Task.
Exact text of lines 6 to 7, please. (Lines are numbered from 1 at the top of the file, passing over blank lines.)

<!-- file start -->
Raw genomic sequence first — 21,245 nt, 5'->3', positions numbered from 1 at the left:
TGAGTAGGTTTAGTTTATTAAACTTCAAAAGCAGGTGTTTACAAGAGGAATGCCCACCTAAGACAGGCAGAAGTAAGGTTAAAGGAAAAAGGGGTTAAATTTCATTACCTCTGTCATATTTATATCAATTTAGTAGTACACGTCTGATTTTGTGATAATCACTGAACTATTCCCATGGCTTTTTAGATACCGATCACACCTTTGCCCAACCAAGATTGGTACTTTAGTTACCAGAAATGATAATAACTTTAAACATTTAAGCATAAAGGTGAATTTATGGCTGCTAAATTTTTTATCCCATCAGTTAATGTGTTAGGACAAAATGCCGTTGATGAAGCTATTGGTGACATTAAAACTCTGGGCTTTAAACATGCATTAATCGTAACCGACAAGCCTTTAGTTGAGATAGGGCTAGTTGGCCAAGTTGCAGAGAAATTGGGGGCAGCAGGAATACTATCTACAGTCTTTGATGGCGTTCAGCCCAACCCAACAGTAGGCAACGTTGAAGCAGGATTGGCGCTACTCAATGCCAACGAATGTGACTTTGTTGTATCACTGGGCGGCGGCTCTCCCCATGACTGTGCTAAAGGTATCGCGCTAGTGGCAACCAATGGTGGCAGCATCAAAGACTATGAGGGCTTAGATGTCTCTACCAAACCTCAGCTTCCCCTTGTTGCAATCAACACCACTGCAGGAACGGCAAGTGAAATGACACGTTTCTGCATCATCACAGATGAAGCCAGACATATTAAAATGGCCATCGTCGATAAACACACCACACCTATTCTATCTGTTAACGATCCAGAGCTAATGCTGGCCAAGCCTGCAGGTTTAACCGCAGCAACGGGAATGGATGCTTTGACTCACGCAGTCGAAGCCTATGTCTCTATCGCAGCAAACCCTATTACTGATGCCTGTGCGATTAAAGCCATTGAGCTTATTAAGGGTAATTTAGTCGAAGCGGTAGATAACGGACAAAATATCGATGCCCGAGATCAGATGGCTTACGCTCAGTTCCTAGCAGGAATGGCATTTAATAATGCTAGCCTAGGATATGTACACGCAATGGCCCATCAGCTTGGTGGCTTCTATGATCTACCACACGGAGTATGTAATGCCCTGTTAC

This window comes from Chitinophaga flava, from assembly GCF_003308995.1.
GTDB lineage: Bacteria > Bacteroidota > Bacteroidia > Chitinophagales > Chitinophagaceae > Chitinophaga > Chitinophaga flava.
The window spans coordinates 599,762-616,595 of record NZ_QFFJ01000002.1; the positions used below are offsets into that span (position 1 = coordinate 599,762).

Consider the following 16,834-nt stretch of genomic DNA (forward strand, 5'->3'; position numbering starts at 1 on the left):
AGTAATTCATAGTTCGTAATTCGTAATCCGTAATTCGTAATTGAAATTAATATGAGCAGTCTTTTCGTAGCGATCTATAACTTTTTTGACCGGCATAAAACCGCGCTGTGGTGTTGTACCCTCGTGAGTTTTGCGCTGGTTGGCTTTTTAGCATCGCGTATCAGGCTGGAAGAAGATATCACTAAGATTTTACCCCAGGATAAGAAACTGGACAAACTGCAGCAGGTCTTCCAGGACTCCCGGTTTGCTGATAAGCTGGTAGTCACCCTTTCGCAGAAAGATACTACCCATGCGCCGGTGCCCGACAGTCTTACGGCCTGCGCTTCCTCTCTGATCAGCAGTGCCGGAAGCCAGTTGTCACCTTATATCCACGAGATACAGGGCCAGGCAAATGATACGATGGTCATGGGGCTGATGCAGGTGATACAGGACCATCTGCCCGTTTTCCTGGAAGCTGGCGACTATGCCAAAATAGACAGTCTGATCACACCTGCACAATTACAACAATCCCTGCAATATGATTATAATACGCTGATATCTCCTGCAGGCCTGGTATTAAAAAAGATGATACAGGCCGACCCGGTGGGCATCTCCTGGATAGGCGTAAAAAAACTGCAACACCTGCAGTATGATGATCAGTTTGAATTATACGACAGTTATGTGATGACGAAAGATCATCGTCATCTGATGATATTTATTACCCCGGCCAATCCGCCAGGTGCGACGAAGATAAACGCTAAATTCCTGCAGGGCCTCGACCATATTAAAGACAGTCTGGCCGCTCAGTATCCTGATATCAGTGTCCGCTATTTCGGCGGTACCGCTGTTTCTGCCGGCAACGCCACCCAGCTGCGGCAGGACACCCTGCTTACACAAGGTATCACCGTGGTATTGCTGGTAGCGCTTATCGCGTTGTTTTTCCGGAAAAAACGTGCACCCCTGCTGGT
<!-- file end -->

Consider the following 16,834-nt stretch of genomic DNA (forward strand, 5'->3'; position numbering starts at 1 on the left):
AGTAATTCATAGTTCGTAATTCGTAATCCGTAATTCGTAATTGAAATTAATATGAGCAGTCTTTTCGTAGCGATCTATAACTTTTTTGACCGGCATAAAACCGCGCTGTGGTGTTGTACCCTCGTGAGTTTTGCGCTGGTTGGCTTTTTAGCATCGCGTATCAGGCTGGAAGAAGATATCACTAAGATTTTACCCCAGGATAAGAAACTGGACAAACTGCAGCAGGTCTTCCAGGACTCCCGGTTTGCTGATAAGCTGGTAGTCACCCTTTCGCAGAAAGATACTACCCATGCGCCGGTGCCCGACAGTCTTACGGCCTGCGCTTCCTCTCTGATCAGCAGTGCCGGAAGCCAGTTGTCACCTTATATCCACGAGATACAGGGCCAGGCAAATGATACGATGGTCATGGGGCTGATGCAGGTGATACAGGACCATCTGCCCGTTTTCCTGGAAGCTGGCGACTATGCCAAAATAGACAGTCTGATCACACCTGCACAATTACAACAATCCCTGCAATATGATTATAATACGCTGATATCTCCTGCAGGCCTGGTATTAAAAAAGATGATACAGGCCGACCCGGTGGGCATCTCCTGGATAGGCGTAAAAAAACTGCAACACCTGCAGTATGATGATCAGTTTGAATTATACGACAGTTATGTGATGACGAAAGATCATCGTCATCTGATGATATTTATTACCCCGGCCAATCCGCCAGGTGCGACGAAGATAAACGCTAAATTCCTGCAGGGCCTCGACCATATTAAAGACAGTCTGGCCGCTCAGTATCCTGATATCAGTGTCCGCTATTTCGGCGGTACCGCTGTTTCTGCCGGCAACGCCACCCAGCTGCGGCAGGACACCCTGCTTACACAAGGTATCACCGTGGTATTGCTGGTAGCGCTTATCGCGTTGTTTTTCCGGAAAAAACGTGCACCCCTGCTGGT